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November 4, 2020

Accident investigation: Why it’s important

Michael Knox, Mark Wandersee

Employers strive for a workplace free from accidents by implementing safety policies, conducting safety training and providing every amount of PPE possible, however, accidents still occur.  After an accident occurs, there is an opportunity to identify weak points in our safety program through accident investigation.  Taking the time to discover why it happened in order to ensure a similar accident doesn’t happen again is the goal.  Consider conducting regular accident investigations and discussing with leadership how to make a big impact on future workplace accidents.

According to the National Safety Council, workplace injuries cost American businesses $170.8 Billion in 2018. The average medically-treated workplace injury is $39,000 and workplace deaths average $1.15 Million.  In an effort to prevent workplace injuries in the first place, a lot of focus is placed on safety policies and safety training, but often proper action after the accident is inadequate or ineffective.  Common excuses for not conducting a thorough accident investigation are:

  • We have so little accidents we do not really need to investigate
  • We have no patterns of accidents and no need to document them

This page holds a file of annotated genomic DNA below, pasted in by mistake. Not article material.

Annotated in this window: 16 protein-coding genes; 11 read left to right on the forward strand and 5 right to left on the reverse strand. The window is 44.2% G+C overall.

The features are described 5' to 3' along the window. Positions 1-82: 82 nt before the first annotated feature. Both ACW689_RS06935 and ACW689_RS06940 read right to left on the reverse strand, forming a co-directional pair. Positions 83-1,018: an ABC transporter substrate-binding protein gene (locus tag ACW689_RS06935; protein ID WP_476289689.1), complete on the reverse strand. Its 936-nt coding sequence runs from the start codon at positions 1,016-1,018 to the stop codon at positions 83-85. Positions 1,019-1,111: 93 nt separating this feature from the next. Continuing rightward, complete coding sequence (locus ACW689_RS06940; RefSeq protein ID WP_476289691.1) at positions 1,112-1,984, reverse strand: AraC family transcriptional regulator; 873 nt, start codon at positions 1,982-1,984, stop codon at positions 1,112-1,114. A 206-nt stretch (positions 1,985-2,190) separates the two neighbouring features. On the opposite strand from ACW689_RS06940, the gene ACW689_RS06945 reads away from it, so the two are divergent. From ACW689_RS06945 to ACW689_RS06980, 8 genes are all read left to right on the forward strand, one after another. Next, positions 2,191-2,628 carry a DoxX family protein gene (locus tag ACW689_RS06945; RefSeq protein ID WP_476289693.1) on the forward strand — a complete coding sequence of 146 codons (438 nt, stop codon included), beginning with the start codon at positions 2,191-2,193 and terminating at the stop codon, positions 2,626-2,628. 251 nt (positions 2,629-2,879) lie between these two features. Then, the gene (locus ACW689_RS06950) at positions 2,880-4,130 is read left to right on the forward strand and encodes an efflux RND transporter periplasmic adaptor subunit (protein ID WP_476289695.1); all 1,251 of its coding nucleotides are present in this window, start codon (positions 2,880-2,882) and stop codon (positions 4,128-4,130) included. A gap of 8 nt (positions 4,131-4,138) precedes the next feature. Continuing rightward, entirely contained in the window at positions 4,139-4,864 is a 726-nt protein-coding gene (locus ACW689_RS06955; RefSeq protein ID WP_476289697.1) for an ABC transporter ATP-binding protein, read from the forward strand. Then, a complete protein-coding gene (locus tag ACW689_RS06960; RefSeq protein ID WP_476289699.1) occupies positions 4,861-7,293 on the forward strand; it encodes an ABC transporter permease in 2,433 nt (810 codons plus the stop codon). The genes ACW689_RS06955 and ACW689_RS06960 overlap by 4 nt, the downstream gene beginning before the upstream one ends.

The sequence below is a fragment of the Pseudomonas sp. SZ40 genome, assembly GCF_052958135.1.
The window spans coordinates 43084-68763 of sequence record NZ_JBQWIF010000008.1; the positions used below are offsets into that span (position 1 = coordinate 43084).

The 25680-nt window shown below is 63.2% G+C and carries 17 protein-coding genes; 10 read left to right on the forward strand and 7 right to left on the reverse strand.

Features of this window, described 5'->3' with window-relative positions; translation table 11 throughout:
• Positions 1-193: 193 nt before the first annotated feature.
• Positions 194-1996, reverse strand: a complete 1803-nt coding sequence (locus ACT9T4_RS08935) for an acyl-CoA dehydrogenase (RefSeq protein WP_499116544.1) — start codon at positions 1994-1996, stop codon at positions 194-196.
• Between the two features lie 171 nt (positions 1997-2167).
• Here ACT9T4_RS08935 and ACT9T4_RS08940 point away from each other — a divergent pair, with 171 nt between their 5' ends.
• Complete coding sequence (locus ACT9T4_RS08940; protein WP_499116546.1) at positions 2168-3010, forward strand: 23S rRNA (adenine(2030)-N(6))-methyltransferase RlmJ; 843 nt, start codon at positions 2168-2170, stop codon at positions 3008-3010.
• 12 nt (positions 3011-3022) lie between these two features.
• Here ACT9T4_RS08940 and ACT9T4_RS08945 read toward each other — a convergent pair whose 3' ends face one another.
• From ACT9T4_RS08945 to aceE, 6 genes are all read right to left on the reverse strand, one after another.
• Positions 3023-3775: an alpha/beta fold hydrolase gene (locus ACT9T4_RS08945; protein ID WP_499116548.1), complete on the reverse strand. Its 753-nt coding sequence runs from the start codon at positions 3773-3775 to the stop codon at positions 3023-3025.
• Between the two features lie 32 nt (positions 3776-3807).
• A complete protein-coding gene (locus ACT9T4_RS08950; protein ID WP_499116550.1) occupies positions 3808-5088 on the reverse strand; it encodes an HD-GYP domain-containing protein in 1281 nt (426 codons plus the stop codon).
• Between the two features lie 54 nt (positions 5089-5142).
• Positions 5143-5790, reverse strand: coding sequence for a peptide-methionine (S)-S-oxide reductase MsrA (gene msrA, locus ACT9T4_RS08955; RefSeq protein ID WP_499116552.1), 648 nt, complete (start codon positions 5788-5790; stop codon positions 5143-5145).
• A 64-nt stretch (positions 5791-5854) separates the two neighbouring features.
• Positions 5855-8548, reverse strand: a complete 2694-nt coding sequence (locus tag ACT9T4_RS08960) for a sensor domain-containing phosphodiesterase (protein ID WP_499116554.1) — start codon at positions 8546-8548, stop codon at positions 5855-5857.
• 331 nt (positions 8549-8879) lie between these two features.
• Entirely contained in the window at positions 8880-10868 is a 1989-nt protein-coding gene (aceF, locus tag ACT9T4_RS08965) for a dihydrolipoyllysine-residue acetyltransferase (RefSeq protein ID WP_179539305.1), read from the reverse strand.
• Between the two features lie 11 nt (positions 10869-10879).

• Most accidents are common sense and we cannot prevent them anyway

When accident investigations do occur, they can be misguided in their approach:

  • Fault finding, rather than fact finding (blaming the injured person)
  • Not conducting “root cause analysis”
  • Waiting too long before conducting the investigation
  • Not interviewing witnesses or taking pictures
  • Not following through with the information gathered

It is important to remember that the main purpose of conducting an accident investigation is to prevent the incident from happening again.  The investigation may help with fraudulent claims, however, catching the injured employee in a “gotcha” moment should not be the goal.  Instead, a “root cause” analysis should be conducted.  Constantly asking “why” will reveal where changes ultimately need to be made.  Often, this method will reveal issues at a much higher level and will assist in implementing meaningful change. Following the investigation you should answer one of the three following questions before implementing changes to your safety program:

  1. Would a physical change have made a difference?
  2. Would a procedural change have made a difference?
  3. Would additional education and training have made a difference?

Finally, keep in mind that that Near Miss Accident Theory suggests that you have a limited amount of near misses before an actual injury occurs.  Do not forget to complete thorough accident investigations on every near miss and be sure to share your findings with your company.

If you would like any assistance creating, training or implementing an accident investigation plan, please reach out to your local Loss Control team.

Additional information on Accident Investigations: